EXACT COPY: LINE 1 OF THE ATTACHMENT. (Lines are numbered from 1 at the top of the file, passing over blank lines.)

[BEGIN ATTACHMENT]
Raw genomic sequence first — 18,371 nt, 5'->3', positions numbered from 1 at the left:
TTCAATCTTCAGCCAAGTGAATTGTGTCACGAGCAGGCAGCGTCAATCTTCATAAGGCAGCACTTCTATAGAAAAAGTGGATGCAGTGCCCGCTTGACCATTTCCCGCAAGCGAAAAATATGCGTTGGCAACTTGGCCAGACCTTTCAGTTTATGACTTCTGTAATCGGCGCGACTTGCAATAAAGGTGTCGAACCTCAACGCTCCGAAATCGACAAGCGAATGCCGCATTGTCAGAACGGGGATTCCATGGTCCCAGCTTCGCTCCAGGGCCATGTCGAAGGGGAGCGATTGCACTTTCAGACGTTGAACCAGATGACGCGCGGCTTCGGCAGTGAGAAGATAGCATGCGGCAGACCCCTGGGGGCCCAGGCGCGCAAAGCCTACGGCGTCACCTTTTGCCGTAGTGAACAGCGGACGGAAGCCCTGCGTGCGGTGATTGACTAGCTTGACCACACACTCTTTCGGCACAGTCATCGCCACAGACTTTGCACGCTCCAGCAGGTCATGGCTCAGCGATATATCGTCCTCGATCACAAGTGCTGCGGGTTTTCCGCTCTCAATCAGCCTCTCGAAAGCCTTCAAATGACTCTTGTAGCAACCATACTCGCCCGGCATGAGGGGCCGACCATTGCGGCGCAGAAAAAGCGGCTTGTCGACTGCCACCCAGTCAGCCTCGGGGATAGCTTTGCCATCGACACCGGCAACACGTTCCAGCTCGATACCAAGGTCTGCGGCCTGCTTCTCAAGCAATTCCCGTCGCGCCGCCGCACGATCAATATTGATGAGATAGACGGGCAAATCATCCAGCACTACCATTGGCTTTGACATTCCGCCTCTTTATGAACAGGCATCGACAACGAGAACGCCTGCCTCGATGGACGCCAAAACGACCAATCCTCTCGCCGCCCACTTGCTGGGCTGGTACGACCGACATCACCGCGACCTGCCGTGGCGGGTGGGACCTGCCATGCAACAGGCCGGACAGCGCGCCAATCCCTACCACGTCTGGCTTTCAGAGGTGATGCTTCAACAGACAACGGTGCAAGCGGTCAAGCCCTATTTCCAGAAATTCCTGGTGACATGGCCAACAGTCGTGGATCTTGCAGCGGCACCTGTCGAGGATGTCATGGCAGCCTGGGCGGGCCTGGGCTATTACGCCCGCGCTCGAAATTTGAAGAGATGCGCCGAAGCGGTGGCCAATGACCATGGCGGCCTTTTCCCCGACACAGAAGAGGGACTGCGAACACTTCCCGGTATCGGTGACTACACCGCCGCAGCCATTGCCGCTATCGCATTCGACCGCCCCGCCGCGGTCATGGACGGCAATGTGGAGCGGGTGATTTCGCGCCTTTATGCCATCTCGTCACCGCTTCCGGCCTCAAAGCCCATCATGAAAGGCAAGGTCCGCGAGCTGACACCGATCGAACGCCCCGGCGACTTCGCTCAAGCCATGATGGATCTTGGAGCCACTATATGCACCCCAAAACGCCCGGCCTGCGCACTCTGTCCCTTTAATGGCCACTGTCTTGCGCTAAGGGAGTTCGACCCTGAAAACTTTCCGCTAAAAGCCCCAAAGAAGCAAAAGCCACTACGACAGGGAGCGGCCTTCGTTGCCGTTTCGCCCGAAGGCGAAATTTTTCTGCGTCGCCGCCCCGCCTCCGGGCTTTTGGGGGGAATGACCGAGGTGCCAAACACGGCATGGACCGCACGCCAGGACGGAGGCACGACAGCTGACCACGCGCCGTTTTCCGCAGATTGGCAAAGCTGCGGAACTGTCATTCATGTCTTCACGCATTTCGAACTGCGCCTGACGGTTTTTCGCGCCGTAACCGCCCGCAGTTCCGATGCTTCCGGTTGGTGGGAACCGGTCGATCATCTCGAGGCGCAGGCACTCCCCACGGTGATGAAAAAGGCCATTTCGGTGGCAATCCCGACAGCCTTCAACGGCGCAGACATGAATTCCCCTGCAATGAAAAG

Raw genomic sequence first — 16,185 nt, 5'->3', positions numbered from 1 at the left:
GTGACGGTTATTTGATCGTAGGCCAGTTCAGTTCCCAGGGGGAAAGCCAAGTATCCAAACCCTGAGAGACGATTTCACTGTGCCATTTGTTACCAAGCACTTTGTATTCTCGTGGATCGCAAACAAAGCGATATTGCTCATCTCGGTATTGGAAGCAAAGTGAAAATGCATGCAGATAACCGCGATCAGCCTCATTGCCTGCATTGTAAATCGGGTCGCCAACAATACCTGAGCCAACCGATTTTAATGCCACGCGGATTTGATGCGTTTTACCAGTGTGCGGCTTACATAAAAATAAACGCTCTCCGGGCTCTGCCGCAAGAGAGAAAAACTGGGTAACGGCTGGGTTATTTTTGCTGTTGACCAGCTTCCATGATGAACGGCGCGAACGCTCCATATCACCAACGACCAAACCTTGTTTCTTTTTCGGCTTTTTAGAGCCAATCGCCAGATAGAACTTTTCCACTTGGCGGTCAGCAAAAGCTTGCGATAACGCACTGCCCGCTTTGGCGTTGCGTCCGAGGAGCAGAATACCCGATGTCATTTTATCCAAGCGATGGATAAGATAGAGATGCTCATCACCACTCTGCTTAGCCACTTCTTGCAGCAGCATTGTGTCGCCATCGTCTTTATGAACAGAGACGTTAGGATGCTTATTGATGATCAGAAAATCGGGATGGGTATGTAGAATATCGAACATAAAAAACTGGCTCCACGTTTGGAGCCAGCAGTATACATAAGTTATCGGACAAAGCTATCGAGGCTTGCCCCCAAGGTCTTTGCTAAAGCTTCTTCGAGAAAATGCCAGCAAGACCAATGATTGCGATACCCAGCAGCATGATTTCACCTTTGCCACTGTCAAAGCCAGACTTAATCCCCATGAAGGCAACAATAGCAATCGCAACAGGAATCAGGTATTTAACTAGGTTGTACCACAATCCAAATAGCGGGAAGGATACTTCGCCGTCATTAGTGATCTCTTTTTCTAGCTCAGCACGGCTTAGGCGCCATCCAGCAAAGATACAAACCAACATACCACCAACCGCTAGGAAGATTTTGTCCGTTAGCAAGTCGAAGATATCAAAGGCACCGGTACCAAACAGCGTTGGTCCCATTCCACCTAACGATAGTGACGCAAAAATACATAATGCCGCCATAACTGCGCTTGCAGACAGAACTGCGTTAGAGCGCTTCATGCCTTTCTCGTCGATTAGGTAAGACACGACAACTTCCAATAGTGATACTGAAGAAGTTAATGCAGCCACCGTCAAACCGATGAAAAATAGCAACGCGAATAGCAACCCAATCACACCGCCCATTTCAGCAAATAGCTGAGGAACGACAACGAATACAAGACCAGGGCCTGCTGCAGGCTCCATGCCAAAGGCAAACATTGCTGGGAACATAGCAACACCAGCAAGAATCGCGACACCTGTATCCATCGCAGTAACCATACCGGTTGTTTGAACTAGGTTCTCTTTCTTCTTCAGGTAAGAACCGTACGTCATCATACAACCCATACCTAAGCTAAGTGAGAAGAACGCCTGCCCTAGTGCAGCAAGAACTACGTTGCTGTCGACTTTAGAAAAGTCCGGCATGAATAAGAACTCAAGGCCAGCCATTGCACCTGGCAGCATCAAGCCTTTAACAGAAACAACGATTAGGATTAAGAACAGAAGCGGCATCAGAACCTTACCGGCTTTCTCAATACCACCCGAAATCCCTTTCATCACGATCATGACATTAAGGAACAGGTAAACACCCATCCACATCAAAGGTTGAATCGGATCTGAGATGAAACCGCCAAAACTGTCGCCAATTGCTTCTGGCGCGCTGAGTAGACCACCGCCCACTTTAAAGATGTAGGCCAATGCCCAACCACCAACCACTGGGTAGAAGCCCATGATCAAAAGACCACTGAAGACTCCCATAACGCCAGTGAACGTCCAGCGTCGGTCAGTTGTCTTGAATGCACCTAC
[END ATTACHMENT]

Raw genomic sequence first — 18,371 nt, 5'->3', positions numbered from 1 at the left: